Speaking with the Australian motoring media at the Los Angeles auto show today, Mazda’s managing executive officer of global sales and marketing, Masahiro Moro, said the revival of MPS is not an official project internally.
“We don’t have [Skyactiv] turbocharging engines yet, so first of all [for] MPS we don’t [even] have official project yet,” Moro said.
The statement comes despite reports as recently as a few months ago suggesting a new-generation Mazda 3 MPS would come with a 220kW 2.5-litre turbocharged engine and all-wheel drive.
Mazda’s internal focus appears to be the expansion of its regular models across a challenging global market, with the MX-5 having taken up the majority of the company’s R&D budget allocation for sports cars for the near future.
“We need to figure out if we really [should] prioritise to develop MPS line or doing different things," Moro said.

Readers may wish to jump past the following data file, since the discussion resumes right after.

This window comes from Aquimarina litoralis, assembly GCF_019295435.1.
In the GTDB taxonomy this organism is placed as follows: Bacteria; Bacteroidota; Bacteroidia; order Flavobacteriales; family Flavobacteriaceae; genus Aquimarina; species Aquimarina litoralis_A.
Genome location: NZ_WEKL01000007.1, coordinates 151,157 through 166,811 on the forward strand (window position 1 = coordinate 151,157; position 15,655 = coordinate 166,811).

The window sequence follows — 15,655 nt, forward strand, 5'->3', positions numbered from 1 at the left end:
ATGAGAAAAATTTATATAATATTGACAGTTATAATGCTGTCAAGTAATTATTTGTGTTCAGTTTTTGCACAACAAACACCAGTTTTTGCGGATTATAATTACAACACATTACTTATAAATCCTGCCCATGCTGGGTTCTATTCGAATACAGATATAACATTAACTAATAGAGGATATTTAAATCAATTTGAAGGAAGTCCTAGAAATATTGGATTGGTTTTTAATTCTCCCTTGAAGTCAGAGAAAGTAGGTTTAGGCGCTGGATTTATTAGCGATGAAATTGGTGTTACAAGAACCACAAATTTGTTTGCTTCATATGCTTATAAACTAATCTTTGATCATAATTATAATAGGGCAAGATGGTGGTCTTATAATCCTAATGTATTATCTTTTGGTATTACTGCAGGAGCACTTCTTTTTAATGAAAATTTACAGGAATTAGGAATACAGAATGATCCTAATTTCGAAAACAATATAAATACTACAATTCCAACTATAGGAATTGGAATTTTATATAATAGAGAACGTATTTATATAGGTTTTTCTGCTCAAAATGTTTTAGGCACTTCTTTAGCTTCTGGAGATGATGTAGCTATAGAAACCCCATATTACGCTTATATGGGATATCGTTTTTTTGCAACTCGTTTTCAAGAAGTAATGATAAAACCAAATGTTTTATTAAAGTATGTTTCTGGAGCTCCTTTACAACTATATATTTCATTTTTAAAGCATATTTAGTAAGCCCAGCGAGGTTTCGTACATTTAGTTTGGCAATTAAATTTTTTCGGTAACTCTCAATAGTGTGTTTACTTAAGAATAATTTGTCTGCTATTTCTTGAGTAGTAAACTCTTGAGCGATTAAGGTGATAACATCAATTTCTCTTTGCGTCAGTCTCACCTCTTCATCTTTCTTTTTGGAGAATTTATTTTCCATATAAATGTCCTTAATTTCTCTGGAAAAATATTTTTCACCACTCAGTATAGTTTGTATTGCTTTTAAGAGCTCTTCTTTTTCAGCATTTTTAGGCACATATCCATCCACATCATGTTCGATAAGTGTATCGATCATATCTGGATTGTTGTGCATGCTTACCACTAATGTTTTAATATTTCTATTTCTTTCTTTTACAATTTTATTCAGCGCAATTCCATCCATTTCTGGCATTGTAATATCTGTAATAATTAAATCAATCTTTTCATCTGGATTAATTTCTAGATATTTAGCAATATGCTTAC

"We need to chose the right things to do for Mazda with limited resources. I think our main focus is selling current Skyactiv generation one [vehicles] to allow us to reinvent into the future with generation two. That is our main focus.”
Both Mazda 3 and Mazda 6 MPS models were available as manual only, which limited their potential market. Nonetheless, the Mazda 3 MPS proved popular in Australia with sports car enthusiasts but was discontinued in 2013 and has not been succeeded by a new version based on the third-generation small car. Meanwhile, the less popular Mazda6 MPS AWD based on the first-generation mid-sized sedan left our market in 2009.
This year there have even been rumours of a Mazda 2 MPS to take on the likes of Ford Fiesta ST, and there’s even hope that Mazda will turbocharge its CX-3 SUV for what could prove a popular alternative for car enthusiasts in need of SUV practicality.
The MPS news follows Mazda's confirmation that its RX sports car program will remain dormant for the foreseeable future.
Which Mazda models would you like to see the company give the MPS treatment to?